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Horse Flies in the House

Updated February 21, 2017

The majority of flies that occur indoors are harmless and present only sanitary concerns for homeowners. But 'biting flies' such as mosquitoes, deer flies and horse flies can deliver painful and potentially dangerous bites. Therefore if you identify a horse fly population in your home, it is always best to act to remove it at once.

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Horse flies tend to be the same size as common house flies or larger but the appearance of their antennae makes them easily distinguishable. Horse flies all have three antennal segments, two jutting out on either side and a much larger and more visible segment between the other two. Horse flies also always have brown, grey, or black bodies and dark coloured wings.

Preventive Control

As is the case with most other types of insect infestations, preventive measures are your first lines of defence against horse flies in the home. Good sanitation and housecleaning practices can stave off a horse fly infestation since their larvae tend to develop within decaying organic matter. Installing screen on doorways and windows can also prevent horse flies from coming indoors and taking up residence in your home.

Natural Control

If you have already discovered a horse fly infestation in your home, however, preventive measures will be of a little use.Natural control methods for horse fly infestations include fly paper and fans. Horse flies are bothered by smoke, so burning candles can also impel horse flies to leave a home in which they have taken up residence. However, these measures show at best marginal effectiveness at removing a horse fly infestation.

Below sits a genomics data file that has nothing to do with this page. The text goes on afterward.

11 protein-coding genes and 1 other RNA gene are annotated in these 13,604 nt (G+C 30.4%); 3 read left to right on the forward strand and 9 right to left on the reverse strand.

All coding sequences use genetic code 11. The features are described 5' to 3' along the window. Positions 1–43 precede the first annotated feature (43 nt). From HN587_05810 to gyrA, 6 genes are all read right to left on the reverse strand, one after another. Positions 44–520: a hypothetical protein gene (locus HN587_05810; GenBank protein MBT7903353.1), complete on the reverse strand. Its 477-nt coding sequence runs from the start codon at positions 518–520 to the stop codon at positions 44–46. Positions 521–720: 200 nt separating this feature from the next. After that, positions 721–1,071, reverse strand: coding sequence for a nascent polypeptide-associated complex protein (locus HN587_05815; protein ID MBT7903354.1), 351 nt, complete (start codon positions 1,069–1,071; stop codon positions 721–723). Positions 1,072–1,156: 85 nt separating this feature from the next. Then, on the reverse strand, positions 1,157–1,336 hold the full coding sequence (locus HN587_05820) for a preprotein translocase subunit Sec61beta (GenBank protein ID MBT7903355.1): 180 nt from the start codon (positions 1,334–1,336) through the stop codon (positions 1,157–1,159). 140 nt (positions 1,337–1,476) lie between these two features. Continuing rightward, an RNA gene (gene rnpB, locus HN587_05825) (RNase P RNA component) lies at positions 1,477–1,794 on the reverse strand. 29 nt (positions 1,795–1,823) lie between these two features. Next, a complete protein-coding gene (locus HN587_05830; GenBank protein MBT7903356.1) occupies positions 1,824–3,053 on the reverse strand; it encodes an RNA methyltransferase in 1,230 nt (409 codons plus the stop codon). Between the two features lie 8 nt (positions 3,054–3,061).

Chemical Controls

Pesticide applications can also be moderately successful at controlling horse fly populations. Fog and "space spray" pesticide applications can kill horse flies on contact but populations often quickly return to the same treated area. An alternative method is to use pesticides containing Bacillus thuringiensis or methoprene that are designed to kill horse fly larvae. The key to success, however, is finding the larvae of the horse fly, often made difficult by the horse flies' proclivity to breed in secluded areas.

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About the Author

Eoghan McCloskey is a technical support representative and part-time musician who holds Bachelor of Arts degrees in English and political science from Texas State University. While at Texas State, McCloskey worked as a writing tutor at the Texas State Writing Center, proofreading and editing everything from freshman book reports to graduate theses.

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